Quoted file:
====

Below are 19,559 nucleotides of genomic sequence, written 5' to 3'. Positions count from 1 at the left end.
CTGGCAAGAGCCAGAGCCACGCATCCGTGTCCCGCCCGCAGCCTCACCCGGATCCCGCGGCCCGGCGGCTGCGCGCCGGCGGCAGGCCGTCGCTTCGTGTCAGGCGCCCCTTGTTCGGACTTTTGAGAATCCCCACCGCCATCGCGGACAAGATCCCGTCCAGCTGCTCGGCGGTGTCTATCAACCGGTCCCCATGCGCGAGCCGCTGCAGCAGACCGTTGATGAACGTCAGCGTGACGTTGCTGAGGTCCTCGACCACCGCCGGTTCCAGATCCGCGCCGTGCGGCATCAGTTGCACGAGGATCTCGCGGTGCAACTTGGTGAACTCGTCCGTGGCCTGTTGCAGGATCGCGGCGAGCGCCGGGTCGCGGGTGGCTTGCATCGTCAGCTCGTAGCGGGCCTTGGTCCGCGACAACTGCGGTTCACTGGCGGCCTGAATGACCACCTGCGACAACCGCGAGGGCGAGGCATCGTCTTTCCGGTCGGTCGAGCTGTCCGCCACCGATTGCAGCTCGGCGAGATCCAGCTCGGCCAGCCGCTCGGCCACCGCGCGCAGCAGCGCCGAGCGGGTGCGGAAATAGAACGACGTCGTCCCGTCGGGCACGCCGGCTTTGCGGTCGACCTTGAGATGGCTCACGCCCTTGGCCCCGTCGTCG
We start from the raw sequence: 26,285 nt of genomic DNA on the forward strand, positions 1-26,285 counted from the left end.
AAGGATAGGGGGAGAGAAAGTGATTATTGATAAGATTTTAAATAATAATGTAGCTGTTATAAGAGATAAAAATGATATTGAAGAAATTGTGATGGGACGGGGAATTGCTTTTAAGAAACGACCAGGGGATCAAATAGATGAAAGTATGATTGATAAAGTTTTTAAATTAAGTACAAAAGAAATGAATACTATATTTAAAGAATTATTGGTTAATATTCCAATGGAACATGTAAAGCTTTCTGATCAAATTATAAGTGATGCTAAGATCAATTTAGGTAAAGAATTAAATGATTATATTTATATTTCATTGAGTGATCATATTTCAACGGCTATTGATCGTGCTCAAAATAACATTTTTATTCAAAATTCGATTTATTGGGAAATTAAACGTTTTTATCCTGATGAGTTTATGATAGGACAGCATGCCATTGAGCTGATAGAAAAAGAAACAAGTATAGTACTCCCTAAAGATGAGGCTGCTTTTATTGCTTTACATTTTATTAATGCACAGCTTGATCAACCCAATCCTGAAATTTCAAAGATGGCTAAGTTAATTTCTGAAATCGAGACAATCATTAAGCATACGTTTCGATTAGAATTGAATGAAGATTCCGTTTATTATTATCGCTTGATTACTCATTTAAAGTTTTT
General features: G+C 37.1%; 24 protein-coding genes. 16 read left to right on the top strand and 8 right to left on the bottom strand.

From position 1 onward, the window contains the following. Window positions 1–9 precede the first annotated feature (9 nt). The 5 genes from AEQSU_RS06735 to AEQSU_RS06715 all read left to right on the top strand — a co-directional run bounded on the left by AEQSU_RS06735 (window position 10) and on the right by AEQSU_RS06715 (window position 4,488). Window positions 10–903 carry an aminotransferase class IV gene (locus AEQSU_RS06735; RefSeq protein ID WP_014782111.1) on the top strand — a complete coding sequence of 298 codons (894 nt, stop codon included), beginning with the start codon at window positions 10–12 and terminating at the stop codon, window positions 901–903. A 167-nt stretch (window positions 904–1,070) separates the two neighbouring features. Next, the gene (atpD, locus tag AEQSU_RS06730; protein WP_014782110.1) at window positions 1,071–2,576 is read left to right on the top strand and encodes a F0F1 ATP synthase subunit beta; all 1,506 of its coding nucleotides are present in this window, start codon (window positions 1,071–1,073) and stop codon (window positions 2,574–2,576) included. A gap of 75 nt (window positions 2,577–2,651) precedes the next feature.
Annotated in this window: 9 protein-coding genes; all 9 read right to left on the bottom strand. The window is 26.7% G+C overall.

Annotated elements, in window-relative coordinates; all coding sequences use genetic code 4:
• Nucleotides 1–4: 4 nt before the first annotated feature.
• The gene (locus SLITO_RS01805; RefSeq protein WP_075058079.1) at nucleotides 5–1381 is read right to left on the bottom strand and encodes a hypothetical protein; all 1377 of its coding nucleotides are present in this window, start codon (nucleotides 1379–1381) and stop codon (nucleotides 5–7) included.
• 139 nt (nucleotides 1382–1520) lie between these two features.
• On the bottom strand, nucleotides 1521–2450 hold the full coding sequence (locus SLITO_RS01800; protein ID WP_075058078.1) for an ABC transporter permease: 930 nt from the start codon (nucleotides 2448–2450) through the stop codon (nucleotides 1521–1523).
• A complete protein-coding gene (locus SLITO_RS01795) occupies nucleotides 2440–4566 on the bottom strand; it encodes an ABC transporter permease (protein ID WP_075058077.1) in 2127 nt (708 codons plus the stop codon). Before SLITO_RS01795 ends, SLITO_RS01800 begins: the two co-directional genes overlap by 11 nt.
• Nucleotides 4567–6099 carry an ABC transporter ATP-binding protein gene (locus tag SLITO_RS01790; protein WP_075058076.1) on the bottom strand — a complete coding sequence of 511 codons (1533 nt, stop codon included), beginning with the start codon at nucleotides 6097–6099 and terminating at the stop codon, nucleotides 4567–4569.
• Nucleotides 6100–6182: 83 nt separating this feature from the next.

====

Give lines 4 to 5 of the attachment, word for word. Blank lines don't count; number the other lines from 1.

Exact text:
AAGGATAGGGGGAGAGAAAGTGATTATTGATAAGATTTTAAATAATAATGTAGCTGTTATAAGAGATAAAAATGATATTGAAGAAATTGTGATGGGACGGGGAATTGCTTTTAAGAAACGACCAGGGGATCAAATAGATGAAAGTATGATTGATAAAGTTTTTAAATTAAGTACAAAAGAAATGAATACTATATTTAAAGAATTATTGGTTAATATTCCAATGGAACATGTAAAGCTTTCTGATCAAATTATAAGTGATGCTAAGATCAATTTAGGTAAAGAATTAAATGATTATATTTATATTTCATTGAGTGATCATATTTCAACGGCTATTGATCGTGCTCAAAATAACATTTTTATTCAAAATTCGATTTATTGGGAAATTAAACGTTTTTATCCTGATGAGTTTATGATAGGACAGCATGCCATTGAGCTGATAGAAAAAGAAACAAGTATAGTACTCCCTAAAGATGAGGCTGCTTTTATTGCTTTACATTTTATTAATGCACAGCTTGATCAACCCAATCCTGAAATTTCAAAGATGGCTAAGTTAATTTCTGAAATCGAGACAATCATTAAGCATACGTTTCGATTAGAATTGAATGAAGATTCCGTTTATTATTATCGCTTGATTACTCATTTAAAGTTTTT
General features: G+C 37.1%; 24 protein-coding genes. 16 read left to right on the top strand and 8 right to left on the bottom strand.